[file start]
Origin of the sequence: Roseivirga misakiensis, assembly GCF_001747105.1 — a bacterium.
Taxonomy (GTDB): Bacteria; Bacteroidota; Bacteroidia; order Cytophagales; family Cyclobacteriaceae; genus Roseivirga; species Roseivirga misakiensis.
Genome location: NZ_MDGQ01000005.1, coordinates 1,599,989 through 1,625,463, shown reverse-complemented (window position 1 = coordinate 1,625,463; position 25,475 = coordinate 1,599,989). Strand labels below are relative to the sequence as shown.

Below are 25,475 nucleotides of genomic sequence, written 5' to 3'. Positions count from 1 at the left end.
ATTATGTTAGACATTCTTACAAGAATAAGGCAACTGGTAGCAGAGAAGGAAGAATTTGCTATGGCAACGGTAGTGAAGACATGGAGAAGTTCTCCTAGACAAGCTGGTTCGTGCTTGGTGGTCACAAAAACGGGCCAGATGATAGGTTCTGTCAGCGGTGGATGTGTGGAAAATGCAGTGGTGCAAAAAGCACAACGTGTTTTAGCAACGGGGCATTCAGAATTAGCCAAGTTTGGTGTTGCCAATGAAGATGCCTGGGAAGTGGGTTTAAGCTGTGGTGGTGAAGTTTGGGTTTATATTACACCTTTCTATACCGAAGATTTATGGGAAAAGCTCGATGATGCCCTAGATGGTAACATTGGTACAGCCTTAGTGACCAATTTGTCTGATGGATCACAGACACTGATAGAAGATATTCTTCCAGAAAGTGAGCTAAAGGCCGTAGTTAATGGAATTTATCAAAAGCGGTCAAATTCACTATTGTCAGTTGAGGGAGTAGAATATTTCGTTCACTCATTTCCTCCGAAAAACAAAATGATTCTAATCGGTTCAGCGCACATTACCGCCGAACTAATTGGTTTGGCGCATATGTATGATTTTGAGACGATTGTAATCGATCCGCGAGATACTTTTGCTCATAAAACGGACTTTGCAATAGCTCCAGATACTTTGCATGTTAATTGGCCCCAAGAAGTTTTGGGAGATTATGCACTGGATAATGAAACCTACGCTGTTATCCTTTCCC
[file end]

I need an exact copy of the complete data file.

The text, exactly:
Origin of the sequence: Roseivirga misakiensis, assembly GCF_001747105.1 — a bacterium.
Taxonomy (GTDB): Bacteria; Bacteroidota; Bacteroidia; order Cytophagales; family Cyclobacteriaceae; genus Roseivirga; species Roseivirga misakiensis.
Genome location: NZ_MDGQ01000005.1, coordinates 1,599,989 through 1,625,463, shown reverse-complemented (window position 1 = coordinate 1,625,463; position 25,475 = coordinate 1,599,989). Strand labels below are relative to the sequence as shown.

Below are 25,475 nucleotides of genomic sequence, written 5' to 3'. Positions count from 1 at the left end.
ATTATGTTAGACATTCTTACAAGAATAAGGCAACTGGTAGCAGAGAAGGAAGAATTTGCTATGGCAACGGTAGTGAAGACATGGAGAAGTTCTCCTAGACAAGCTGGTTCGTGCTTGGTGGTCACAAAAACGGGCCAGATGATAGGTTCTGTCAGCGGTGGATGTGTGGAAAATGCAGTGGTGCAAAAAGCACAACGTGTTTTAGCAACGGGGCATTCAGAATTAGCCAAGTTTGGTGTTGCCAATGAAGATGCCTGGGAAGTGGGTTTAAGCTGTGGTGGTGAAGTTTGGGTTTATATTACACCTTTCTATACCGAAGATTTATGGGAAAAGCTCGATGATGCCCTAGATGGTAACATTGGTACAGCCTTAGTGACCAATTTGTCTGATGGATCACAGACACTGATAGAAGATATTCTTCCAGAAAGTGAGCTAAAGGCCGTAGTTAATGGAATTTATCAAAAGCGGTCAAATTCACTATTGTCAGTTGAGGGAGTAGAATATTTCGTTCACTCATTTCCTCCGAAAAACAAAATGATTCTAATCGGTTCAGCGCACATTACCGCCGAACTAATTGGTTTGGCGCATATGTATGATTTTGAGACGATTGTAATCGATCCGCGAGATACTTTTGCTCATAAAACGGACTTTGCAATAGCTCCAGATACTTTGCATGTTAATTGGCCCCAAGAAGTTTTGGGAGATTATGCACTGGATAATGAAACCTACGCTGTTATCCTTTCCC